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Multi-Way Conventional loudspeakers with crossovers

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Old 15th November 2004, 12:25 PM   #1
Zaph is offline Zaph  United States
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First, a couple of links:

Pictures, thanks to Tim T:
http://webpages.charter.net/tjt123/C...004/index.html

A few comments from our host, Paul Hilgeman:
http://www.madisound.com/cgi-bin/dis...gi?read=324578


I've got a few honorable mentions and interesting thing's I've learned. I'm not going to hype up my own speakers, (every baby is beautiful to the parent) but I would like to mention everyone elses that I liked. We'll start with the honorables:

Best bass: Paul Hilgeman's dipoles. Clean, tight and deep, everywhere in the room. I'm now a dipole convert, I just wish my house was bigger. I need to finish my basement.

Best Midrange: This is a tough one, there were so many good designs. I'd have to say it was a tie between Paul's dipoles and the Vifa XT/Usher system. (was that Greg Gilver's also?) The XT woofer is one that has gotten mixed reviews, but for me it's at the top of my list. It had a level of detail that was just right for every test track but not overly detailed/distorted like some speakers can be. Note that while I love dipole bass, I'm not convinced of the value of a dipole midrange. Paul's sounded great, but it's a great driver with a well done crossover.

Best treble: I liked the Fountek ribbon in Greg Gilver's M130 speaker. Very nice.

I don't think I can pick a best overall speaker. It's too hard to choose.

Best bass out of a small woofer: Vince Corpuz Silver Flute TL. I think the depth and impact of this design suprised everyone.

Worst bass out of a small woofer: (I can say bad things about my stuff, heheh) My Audax Mini. We had talked about setting it up with active filtering, but the active equipment did not come together easily so we ran them full range. Those things are 80db efficient, handle no power and have no bass to start with, so we heard the sickening sound of cones bottoming. Worse for me, it was my design but I didn't build them - I borrowed them from a friend and the last thing I wanted to do was fry his woofers. But they survived. I ran a high level impedence curve when I got home - no nasty new jaggies indicating any problems. Whew.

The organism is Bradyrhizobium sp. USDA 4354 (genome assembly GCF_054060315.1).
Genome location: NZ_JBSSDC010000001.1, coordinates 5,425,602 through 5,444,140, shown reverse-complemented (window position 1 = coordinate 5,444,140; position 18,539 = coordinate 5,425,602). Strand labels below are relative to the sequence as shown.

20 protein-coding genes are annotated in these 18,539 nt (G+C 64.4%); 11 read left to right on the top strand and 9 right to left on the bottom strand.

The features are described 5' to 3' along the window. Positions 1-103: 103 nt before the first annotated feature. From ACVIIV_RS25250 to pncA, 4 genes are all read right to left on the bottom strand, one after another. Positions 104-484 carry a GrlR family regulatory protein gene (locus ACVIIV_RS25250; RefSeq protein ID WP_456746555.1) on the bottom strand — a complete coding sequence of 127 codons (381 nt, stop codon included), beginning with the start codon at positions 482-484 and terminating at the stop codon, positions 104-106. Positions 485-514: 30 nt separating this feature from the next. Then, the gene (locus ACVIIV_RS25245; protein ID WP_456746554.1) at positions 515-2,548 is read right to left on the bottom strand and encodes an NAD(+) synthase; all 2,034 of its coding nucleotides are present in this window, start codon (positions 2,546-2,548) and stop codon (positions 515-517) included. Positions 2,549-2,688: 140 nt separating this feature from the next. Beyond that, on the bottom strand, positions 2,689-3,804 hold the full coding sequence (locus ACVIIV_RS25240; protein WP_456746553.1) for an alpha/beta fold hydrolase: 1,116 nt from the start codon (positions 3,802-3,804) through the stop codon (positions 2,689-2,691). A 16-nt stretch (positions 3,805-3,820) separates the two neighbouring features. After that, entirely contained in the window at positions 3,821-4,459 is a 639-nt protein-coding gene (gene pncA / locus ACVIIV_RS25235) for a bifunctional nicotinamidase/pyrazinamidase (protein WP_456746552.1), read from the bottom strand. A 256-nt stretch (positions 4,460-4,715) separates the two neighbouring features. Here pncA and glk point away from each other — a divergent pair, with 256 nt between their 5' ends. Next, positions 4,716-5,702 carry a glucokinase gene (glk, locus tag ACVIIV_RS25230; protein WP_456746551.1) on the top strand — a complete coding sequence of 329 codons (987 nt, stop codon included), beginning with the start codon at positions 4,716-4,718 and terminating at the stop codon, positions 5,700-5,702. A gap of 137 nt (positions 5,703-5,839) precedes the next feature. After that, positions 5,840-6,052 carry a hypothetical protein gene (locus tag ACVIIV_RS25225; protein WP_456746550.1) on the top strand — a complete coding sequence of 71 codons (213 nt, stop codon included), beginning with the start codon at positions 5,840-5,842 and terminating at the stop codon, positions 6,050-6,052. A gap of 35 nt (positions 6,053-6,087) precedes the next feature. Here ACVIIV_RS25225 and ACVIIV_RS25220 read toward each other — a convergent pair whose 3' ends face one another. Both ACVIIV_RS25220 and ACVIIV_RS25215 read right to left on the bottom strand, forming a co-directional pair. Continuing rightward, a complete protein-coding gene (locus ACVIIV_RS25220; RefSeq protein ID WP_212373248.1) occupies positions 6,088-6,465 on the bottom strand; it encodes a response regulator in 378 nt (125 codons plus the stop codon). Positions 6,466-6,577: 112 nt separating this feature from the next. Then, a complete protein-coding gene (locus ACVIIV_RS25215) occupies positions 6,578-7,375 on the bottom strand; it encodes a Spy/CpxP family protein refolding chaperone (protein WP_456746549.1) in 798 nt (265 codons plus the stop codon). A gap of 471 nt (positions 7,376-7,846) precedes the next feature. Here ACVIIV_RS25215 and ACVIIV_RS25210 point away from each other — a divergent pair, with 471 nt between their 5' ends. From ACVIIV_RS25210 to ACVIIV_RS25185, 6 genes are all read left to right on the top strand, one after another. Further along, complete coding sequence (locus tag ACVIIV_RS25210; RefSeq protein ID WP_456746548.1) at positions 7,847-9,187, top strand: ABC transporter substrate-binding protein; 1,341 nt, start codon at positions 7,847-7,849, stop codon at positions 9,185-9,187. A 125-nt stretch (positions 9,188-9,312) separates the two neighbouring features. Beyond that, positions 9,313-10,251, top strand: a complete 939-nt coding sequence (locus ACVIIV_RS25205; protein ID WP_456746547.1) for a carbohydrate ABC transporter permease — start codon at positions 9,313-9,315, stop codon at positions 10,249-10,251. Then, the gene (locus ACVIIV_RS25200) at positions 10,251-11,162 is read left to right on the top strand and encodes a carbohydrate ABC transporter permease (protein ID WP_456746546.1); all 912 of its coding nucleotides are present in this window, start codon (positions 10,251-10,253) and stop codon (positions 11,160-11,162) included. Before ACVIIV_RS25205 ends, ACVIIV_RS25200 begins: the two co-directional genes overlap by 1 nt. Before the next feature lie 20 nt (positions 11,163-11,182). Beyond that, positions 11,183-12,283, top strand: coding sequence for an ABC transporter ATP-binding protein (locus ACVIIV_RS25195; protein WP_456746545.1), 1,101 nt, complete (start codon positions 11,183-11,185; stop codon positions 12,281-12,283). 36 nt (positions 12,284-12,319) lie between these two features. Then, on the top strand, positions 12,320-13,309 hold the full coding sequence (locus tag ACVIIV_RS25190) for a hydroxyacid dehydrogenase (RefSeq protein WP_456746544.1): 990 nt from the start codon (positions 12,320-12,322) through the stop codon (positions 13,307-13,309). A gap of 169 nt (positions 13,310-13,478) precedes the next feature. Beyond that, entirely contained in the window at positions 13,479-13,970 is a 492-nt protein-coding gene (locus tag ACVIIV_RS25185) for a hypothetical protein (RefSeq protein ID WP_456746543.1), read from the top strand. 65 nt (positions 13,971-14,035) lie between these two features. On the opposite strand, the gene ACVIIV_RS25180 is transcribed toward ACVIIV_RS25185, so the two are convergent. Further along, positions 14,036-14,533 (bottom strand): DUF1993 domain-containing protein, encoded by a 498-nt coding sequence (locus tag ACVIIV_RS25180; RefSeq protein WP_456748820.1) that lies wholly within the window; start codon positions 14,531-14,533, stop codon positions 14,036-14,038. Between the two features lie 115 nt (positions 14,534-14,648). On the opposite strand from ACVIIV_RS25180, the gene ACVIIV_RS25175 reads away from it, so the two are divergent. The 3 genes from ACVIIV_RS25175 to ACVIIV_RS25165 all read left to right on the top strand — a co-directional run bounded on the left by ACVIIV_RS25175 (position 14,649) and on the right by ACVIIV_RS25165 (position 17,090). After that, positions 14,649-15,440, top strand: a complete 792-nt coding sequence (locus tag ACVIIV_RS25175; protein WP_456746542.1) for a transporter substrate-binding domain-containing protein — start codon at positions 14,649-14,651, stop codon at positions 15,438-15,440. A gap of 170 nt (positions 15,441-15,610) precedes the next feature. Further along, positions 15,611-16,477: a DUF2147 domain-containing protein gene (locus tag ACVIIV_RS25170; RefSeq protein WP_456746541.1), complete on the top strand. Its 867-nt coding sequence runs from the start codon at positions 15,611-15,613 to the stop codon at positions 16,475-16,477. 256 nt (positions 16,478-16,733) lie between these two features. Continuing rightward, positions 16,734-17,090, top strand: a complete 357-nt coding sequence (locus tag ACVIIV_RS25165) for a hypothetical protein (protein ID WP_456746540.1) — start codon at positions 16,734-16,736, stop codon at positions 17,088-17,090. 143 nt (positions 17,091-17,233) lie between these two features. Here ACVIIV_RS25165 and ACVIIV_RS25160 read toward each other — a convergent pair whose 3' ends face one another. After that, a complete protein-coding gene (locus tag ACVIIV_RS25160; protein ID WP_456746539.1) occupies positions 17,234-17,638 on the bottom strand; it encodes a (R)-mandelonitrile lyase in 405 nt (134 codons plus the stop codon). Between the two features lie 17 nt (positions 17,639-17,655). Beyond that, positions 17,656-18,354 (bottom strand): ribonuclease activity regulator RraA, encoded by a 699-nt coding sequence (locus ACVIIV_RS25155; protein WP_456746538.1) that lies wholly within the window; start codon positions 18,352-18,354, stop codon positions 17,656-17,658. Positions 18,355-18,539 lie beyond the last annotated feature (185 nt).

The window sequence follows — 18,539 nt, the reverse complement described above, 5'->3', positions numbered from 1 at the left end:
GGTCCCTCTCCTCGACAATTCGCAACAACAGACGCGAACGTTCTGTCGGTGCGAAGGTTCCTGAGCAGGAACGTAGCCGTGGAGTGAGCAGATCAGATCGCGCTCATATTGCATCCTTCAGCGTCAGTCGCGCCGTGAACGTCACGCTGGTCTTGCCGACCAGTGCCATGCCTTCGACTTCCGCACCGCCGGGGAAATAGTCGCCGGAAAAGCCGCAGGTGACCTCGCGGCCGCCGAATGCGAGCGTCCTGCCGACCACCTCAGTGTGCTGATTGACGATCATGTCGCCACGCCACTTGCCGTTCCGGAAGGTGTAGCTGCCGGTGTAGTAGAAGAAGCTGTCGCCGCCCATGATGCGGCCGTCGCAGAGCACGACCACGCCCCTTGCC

Most creative design: Bill Horn's omnidirectional speaker. They weren't the smoothest and they had no top octave, but they were smooth enough and they had an interesting type of presentation that I haven't heard since an Ohm Walsh 20 years ago.

Other interesting notes:

A quick word about Lou C.'s Design using PE buyout mids and the Audax tweeter. Nice bargain design. It wasn't the same tweeter as in my Audax Mini's (3/4" vs 1") but I know it has the same bahavior - a rising top octave. Lou kept the design kind of simple... compare that to the more complicated design of my Audax Mini. Bottom line: I think many of us pay too much attention to what's going on in the top octave of a tweeter. I'm guilty of this. My rolled off 27TBFCG did not sound dull, and Lou's Audax did not sound too crisp. It was barely noticable other than a little more audible tape hiss in some recordings.

Dennis Murphy's rework of the Rat Shacks with the dipole tweeters: Nice improvement. One of the enclosures looked like it was used for a football, but it still made sound as required.

2-ways with large woofers: A lot of us around here ramble on about the importance of a smooth power response. I'm sure it is important, but after Saturday, maybe not as much as I thought. Jeff Yourison's 8" Audax 2-way, crossed at 3kHz... sounded great. Smooth, refined, relaxed, and no edgyness. Great speaker. Jeff gets bonus points for countersinking these freakin squared off French flanges. Heheh.

Good female singers: All of us had a thing for Sarah McLachlan and Allison Krause. These became emergency add-ons to the test tracks. When I design speakers, if it can't do female vocals well, what's the point? Scrap it and start over.

Real musicians: We had a few musicians among us, and I'd like to say that I value these guy's opinions more than I value so-called audiophile's opinions. These guys know what they are hearing, even if they are not speaker designers.

The bass track of death: One particular track was wreaking havoc with most of the smaller 2-way systems. The ones that handled it full volume were sealed designs. There must have been something really low in there. Later on we realized this track had some distortion built right into it, meaning some of the speakers handled it better than I thought they did - they were properly reproducing the distortion.

Next time I'll stay overnight in Chicago. On the long 4 hour drive home, it got hard to keep my eyes open. I had to crank the radio, roll down the windows, and slap my face a few times to make it home.

Thanks everyone for the kind words about my designs. Also note that I happily accept constructive criticism if anyone has any. Likewise, if anyone wants more detailed opinions of their speakers, email me at threepoint14159265358979323846@yahoo.com while it's all still fresh in my mind.

I'm working on getting my Seas L18 design posted. Possibly later tonight, but more likely tomorrow.

John
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Old 15th November 2004, 01:37 PM   #2
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What was the "Bass track of Death?" Always looking for a challenge
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